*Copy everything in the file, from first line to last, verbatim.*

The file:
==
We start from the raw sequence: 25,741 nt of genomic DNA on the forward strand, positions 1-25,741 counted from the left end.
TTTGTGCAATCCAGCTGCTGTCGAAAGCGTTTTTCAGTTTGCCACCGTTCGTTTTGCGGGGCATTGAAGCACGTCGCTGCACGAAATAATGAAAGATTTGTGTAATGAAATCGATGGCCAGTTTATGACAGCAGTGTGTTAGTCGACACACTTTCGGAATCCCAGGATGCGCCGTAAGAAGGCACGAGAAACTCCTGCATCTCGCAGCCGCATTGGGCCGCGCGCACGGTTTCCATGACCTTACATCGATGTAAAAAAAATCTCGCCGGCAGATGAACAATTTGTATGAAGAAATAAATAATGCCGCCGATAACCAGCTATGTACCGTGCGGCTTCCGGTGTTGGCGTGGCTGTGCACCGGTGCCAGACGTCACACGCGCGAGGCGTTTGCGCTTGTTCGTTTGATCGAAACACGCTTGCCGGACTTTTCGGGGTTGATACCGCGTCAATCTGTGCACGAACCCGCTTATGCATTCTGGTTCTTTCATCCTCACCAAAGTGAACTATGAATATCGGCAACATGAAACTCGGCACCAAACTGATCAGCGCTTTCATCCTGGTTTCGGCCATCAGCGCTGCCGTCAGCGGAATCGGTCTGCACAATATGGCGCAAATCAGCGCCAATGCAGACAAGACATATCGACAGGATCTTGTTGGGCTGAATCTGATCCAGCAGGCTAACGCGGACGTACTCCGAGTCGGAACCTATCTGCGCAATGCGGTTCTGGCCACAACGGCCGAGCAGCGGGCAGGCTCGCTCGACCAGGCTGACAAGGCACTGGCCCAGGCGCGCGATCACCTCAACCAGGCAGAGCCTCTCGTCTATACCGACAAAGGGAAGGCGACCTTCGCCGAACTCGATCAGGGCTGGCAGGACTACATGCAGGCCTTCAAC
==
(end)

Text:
We start from the raw sequence: 25,741 nt of genomic DNA on the forward strand, positions 1-25,741 counted from the left end.
TTTGTGCAATCCAGCTGCTGTCGAAAGCGTTTTTCAGTTTGCCACCGTTCGTTTTGCGGGGCATTGAAGCACGTCGCTGCACGAAATAATGAAAGATTTGTGTAATGAAATCGATGGCCAGTTTATGACAGCAGTGTGTTAGTCGACACACTTTCGGAATCCCAGGATGCGCCGTAAGAAGGCACGAGAAACTCCTGCATCTCGCAGCCGCATTGGGCCGCGCGCACGGTTTCCATGACCTTACATCGATGTAAAAAAAATCTCGCCGGCAGATGAACAATTTGTATGAAGAAATAAATAATGCCGCCGATAACCAGCTATGTACCGTGCGGCTTCCGGTGTTGGCGTGGCTGTGCACCGGTGCCAGACGTCACACGCGCGAGGCGTTTGCGCTTGTTCGTTTGATCGAAACACGCTTGCCGGACTTTTCGGGGTTGATACCGCGTCAATCTGTGCACGAACCCGCTTATGCATTCTGGTTCTTTCATCCTCACCAAAGTGAACTATGAATATCGGCAACATGAAACTCGGCACCAAACTGATCAGCGCTTTCATCCTGGTTTCGGCCATCAGCGCTGCCGTCAGCGGAATCGGTCTGCACAATATGGCGCAAATCAGCGCCAATGCAGACAAGACATATCGACAGGATCTTGTTGGGCTGAATCTGATCCAGCAGGCTAACGCGGACGTACTCCGAGTCGGAACCTATCTGCGCAATGCGGTTCTGGCCACAACGGCCGAGCAGCGGGCAGGCTCGCTCGACCAGGCTGACAAGGCACTGGCCCAGGCGCGCGATCACCTCAACCAGGCAGAGCCTCTCGTCTATACCGACAAAGGGAAGGCGACCTTCGCCGAACTCGATCAGGGCTGGCAGGACTACATGCAGGCCTTCAAC